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PEOPLE v.

ROMY LIM y MIRANDA


G.R. NO. 231989 September 4, 2018
FACTS:
Accused-appellant Romy Lim y Miranda (Lim) was guilty of violating Sections 11
and 5, respectively, of Article II of Republic Act (R.A.) No. 9165, or the Comprehensive
Dangerous Drugs Act of 2002.
Around 8:00 p.m. on October 19, 2010, Intelligence Officer (IO) 1 Orellan and his
teammates were at Regional Office X of the Philippine Drug Enforcement Agency (PDEA)
and received from a confidential informant (CI) that a certain "Romy" has been engaged
in the sale of prohibited drugs in Zone 7, Cabina, Bonbon, Cagayan de Oro City. They
were directed by their Regional Director, Lt. Col. Edwin Layese, to gather for a buy-bust
operation. During the briefing, IO2 Orcales, IO1 Orellan, and IOl Carin were assigned as
the team leader, the arresting officer, and the poseur-buyer, respectively.
When the team arrived in the target area at around 10:00 p.m., IO1 Carin and the
CI alighted from the vehicle near the house of "Romy," while IO1 Orellan and the other
team members positioned themselves in the area to observe. Upon reaching the house,
IO1 Carin and the CI encountered Gorres who invited them inside. Lim was sitting on the
sofa, watching TV. When the CI introduced IO1 Carin as a buyer, Lim nodded and told
Gorres to get one inside the bedroom. Gorres handed a small medicine box to Lim, who
then took one sachet of shabu and gave it to IO1 Carin. In turn, IO1 Carin paid him with
the buy-bust money of P500. After examining the plastic sachet, IO1 Carin made a signal
and the team immediately rushed to Lim's house. IO1 Orellan declared that they were
PDEA agents and informed Lim and Gorres, of their arrest for selling dangerous drug.
Thereafter, IO1 Orellan conducted a body search on both. The buy-bust team brought
Lim and Gorres to the PDEA Regional Office, with IO1 Orellan in possession of the seized
items. Likewise, he made the Inventory Receipt of the confiscated items. It was not signed
by Lim and Gorres. Also, there was no signature of an elected public official and the
representatives of the Department of Justice (DOJ) and the media as witnesses. Pictures
of both accused and the evidence seized were taken.
The accused’s version is that Gorres was watching TV when the PDEA forcibly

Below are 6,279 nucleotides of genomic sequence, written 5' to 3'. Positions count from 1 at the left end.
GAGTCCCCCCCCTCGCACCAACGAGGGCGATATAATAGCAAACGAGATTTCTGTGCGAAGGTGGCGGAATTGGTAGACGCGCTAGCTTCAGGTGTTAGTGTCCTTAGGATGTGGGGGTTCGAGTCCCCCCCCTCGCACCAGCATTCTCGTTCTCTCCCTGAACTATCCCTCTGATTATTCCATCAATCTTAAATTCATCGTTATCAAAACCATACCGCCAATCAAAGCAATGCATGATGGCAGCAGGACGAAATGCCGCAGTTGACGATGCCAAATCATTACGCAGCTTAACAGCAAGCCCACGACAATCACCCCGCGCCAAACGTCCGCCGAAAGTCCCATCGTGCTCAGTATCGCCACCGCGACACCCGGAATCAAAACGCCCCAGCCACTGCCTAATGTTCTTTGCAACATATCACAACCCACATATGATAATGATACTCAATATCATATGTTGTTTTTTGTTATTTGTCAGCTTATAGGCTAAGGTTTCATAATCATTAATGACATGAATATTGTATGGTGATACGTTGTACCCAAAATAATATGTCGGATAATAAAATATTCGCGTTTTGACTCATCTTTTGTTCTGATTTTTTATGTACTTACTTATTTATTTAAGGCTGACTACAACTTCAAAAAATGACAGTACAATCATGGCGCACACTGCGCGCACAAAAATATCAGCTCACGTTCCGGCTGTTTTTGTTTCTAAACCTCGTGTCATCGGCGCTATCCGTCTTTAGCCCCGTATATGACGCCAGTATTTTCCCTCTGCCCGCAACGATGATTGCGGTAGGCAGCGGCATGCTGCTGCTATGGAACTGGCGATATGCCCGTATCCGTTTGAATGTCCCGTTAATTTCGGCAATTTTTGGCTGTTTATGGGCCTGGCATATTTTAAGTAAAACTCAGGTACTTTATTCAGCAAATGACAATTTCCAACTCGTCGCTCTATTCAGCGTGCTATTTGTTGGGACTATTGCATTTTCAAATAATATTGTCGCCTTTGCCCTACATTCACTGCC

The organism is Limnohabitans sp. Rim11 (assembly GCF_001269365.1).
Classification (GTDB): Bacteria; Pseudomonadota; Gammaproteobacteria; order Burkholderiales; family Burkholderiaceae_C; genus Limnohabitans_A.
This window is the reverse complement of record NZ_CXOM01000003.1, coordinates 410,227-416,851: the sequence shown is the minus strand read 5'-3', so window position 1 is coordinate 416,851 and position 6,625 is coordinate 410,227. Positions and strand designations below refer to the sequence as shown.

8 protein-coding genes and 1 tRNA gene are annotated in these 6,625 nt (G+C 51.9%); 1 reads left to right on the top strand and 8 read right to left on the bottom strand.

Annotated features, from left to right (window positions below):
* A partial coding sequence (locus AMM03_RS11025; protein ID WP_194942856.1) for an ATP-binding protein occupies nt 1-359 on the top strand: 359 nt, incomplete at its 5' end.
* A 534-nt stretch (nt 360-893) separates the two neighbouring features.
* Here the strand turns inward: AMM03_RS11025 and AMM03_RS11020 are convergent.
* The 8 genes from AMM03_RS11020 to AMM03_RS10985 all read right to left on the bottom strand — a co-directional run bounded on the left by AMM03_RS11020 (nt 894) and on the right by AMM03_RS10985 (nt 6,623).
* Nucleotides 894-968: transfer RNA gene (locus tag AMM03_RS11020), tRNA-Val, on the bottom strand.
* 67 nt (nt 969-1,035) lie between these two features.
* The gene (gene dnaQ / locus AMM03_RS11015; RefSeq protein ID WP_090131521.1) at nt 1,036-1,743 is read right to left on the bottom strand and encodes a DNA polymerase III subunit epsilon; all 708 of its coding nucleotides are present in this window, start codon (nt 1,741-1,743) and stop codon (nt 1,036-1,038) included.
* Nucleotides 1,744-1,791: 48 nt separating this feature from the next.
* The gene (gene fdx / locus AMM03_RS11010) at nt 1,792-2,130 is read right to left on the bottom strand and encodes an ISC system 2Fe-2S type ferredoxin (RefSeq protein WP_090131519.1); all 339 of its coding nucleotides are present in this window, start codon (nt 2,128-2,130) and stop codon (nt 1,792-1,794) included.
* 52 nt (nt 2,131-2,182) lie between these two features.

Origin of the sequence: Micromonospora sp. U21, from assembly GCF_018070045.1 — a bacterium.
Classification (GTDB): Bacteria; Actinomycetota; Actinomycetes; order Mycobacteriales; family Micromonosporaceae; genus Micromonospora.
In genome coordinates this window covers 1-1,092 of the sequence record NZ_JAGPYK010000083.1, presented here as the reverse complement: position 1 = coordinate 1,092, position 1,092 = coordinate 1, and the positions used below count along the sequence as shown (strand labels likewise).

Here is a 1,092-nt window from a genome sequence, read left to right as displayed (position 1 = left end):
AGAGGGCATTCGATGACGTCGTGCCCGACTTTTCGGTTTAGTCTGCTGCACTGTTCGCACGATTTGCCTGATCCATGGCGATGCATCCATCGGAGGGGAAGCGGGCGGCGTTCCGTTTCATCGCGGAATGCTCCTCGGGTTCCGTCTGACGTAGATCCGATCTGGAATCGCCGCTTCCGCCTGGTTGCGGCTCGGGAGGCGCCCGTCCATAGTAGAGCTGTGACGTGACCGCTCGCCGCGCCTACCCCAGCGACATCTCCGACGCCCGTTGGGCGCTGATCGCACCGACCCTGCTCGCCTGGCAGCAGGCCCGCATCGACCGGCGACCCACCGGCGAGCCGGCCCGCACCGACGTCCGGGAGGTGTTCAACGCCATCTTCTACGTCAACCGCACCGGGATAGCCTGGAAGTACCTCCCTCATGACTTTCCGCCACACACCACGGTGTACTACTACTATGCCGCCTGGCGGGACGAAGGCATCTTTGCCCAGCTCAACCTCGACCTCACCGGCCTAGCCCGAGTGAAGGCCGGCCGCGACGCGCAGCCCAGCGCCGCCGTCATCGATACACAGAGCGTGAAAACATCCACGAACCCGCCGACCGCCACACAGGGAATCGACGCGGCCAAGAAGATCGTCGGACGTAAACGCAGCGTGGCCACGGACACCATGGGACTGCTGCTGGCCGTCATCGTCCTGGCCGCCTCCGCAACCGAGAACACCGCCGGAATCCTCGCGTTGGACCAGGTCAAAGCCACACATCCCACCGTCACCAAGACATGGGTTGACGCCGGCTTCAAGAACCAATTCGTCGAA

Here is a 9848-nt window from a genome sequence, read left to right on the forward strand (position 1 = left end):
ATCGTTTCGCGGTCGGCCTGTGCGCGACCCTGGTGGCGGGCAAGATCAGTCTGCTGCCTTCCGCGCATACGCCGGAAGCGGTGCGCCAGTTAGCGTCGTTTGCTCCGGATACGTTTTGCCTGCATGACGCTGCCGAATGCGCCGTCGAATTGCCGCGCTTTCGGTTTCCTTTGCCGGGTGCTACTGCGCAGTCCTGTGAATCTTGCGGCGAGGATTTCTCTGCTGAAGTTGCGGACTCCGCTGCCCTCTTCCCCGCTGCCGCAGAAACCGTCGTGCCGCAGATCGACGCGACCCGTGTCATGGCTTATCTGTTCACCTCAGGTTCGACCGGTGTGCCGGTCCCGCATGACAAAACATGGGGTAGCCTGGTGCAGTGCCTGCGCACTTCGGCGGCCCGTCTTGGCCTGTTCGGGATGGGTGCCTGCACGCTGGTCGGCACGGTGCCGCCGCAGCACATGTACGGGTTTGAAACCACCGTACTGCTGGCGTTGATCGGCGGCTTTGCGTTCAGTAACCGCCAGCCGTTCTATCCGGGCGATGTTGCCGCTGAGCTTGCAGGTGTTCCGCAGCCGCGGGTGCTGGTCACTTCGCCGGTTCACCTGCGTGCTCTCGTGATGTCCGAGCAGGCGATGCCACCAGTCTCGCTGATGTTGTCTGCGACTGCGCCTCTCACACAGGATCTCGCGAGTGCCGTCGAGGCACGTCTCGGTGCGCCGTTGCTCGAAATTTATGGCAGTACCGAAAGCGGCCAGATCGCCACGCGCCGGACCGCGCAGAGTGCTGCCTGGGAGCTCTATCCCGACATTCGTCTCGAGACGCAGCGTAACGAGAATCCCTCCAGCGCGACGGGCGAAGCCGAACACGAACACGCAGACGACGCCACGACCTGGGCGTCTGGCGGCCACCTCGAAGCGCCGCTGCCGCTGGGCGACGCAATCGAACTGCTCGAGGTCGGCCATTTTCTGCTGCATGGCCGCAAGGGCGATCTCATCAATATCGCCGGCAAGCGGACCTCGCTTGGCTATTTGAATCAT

entered the house, pointed their firearms at him, inflicted injuries and cuffed him while
inquiring where the shabu was and the whereabouts of “Romy”. They found Romy
upstairs, sleeping. Thereafter, the two were brought to the PDEA Regional Office and the
crime laboratory. During the inquest proceedings, Lim, without the aid of counsel,
admitted ownership of the two sachets of shabu because he was afraid that the police
would imprison him. Like Gorres, he was not involved in drugs at the time of his arrest.
Unlike him, however, he was previously arrested by the PDEA agents but was acquitted
in the case.
On September 2, 2013, RTC handed a guilty verdict on Lim for illegal possession
and sale of shabu and acquitted Gorres for lack of sufficient evidence linking him as a
conspirator. CA affirmed the RTC’s decision on February 23, 2017.
ISSUE:
W/N Romy Lim is guilty of violating RA No. 9165

HELD:
No. In a criminal case, the prosecution must offer sufficient evidence from which
the trier of fact could reasonably believe that an item still is what the government claims
it to be.
It must be alleged and proved that the presence of the three witnesses to the physical
inventory and photograph of the illegal drug seized was not obtained due to reason/s such
as:
(1) their attendance was impossible because the place of arrest was a remote area; (2)
their safety during the inventory and photograph of the seized drugs was threatened by
an immediate retaliatory action of the accused or any person/s acting for and in his/her
behalf; (3) the elected official themselves were involved in the punishable acts sought to
be apprehended; (4) earnest efforts to secure the presence of a DOJ or media
representative and an elected public official within the period required under Article 125
of the Revised Penal Code prove futile through no fault of the arresting officers, who face
the threat of being charged with arbitrary detention; or (5) time constraints and urgency
of the anti-drug operations, which often rely on tips of confidential assets, prevented the
law enforcers from obtaining the presence of the required witnesses even before the
offenders could escape.
In this case, IO1 Orellan testified that no members of the media and barangay
officials arrived at the crime scene because it was late at night and it was raining, making
it unsafe for them to wait at Lim's house. IO2 Orcales similarly declared that the inventory
was made in the PDEA office considering that it was late in the evening and there were
no available media representative and barangay officials despite their effort to contact
them. He admitted that there are times when they do not inform the barangay officials
prior to their operation as they might leak the confidential information.